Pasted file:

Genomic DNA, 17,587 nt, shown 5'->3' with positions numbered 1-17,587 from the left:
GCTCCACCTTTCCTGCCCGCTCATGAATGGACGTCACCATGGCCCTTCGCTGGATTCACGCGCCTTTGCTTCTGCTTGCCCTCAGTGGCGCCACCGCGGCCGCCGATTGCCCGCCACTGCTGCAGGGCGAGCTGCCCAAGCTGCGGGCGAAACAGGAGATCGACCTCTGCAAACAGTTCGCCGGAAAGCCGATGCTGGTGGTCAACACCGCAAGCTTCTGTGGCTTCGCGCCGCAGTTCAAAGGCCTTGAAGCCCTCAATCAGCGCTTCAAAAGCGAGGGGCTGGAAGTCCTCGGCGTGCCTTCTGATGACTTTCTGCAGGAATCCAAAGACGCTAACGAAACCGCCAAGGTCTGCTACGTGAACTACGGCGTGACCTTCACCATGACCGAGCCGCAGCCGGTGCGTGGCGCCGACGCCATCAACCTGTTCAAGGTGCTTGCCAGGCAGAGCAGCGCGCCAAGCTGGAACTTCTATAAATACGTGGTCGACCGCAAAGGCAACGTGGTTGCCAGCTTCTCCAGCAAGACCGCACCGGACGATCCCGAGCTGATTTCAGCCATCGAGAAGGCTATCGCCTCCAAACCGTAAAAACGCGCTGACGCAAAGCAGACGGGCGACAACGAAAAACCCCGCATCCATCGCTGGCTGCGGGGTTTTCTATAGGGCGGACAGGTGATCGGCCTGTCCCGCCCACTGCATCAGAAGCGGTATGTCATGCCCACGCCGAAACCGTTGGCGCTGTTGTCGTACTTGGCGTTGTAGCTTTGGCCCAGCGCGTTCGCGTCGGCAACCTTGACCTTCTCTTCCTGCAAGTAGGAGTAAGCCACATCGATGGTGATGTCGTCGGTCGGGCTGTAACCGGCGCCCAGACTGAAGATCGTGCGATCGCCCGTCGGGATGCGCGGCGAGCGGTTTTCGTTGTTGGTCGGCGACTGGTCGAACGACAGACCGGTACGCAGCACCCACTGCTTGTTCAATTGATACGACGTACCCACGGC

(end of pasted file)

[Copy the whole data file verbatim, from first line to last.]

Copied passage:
Genomic DNA, 17,587 nt, shown 5'->3' with positions numbered 1-17,587 from the left:
GCTCCACCTTTCCTGCCCGCTCATGAATGGACGTCACCATGGCCCTTCGCTGGATTCACGCGCCTTTGCTTCTGCTTGCCCTCAGTGGCGCCACCGCGGCCGCCGATTGCCCGCCACTGCTGCAGGGCGAGCTGCCCAAGCTGCGGGCGAAACAGGAGATCGACCTCTGCAAACAGTTCGCCGGAAAGCCGATGCTGGTGGTCAACACCGCAAGCTTCTGTGGCTTCGCGCCGCAGTTCAAAGGCCTTGAAGCCCTCAATCAGCGCTTCAAAAGCGAGGGGCTGGAAGTCCTCGGCGTGCCTTCTGATGACTTTCTGCAGGAATCCAAAGACGCTAACGAAACCGCCAAGGTCTGCTACGTGAACTACGGCGTGACCTTCACCATGACCGAGCCGCAGCCGGTGCGTGGCGCCGACGCCATCAACCTGTTCAAGGTGCTTGCCAGGCAGAGCAGCGCGCCAAGCTGGAACTTCTATAAATACGTGGTCGACCGCAAAGGCAACGTGGTTGCCAGCTTCTCCAGCAAGACCGCACCGGACGATCCCGAGCTGATTTCAGCCATCGAGAAGGCTATCGCCTCCAAACCGTAAAAACGCGCTGACGCAAAGCAGACGGGCGACAACGAAAAACCCCGCATCCATCGCTGGCTGCGGGGTTTTCTATAGGGCGGACAGGTGATCGGCCTGTCCCGCCCACTGCATCAGAAGCGGTATGTCATGCCCACGCCGAAACCGTTGGCGCTGTTGTCGTACTTGGCGTTGTAGCTTTGGCCCAGCGCGTTCGCGTCGGCAACCTTGACCTTCTCTTCCTGCAAGTAGGAGTAAGCCACATCGATGGTGATGTCGTCGGTCGGGCTGTAACCGGCGCCCAGACTGAAGATCGTGCGATCGCCCGTCGGGATGCGCGGCGAGCGGTTTTCGTTGTTGGTCGGCGACTGGTCGAACGACAGACCGGTACGCAGCACCCACTGCTTGTTCAATTGATACGACGTACCCACGGC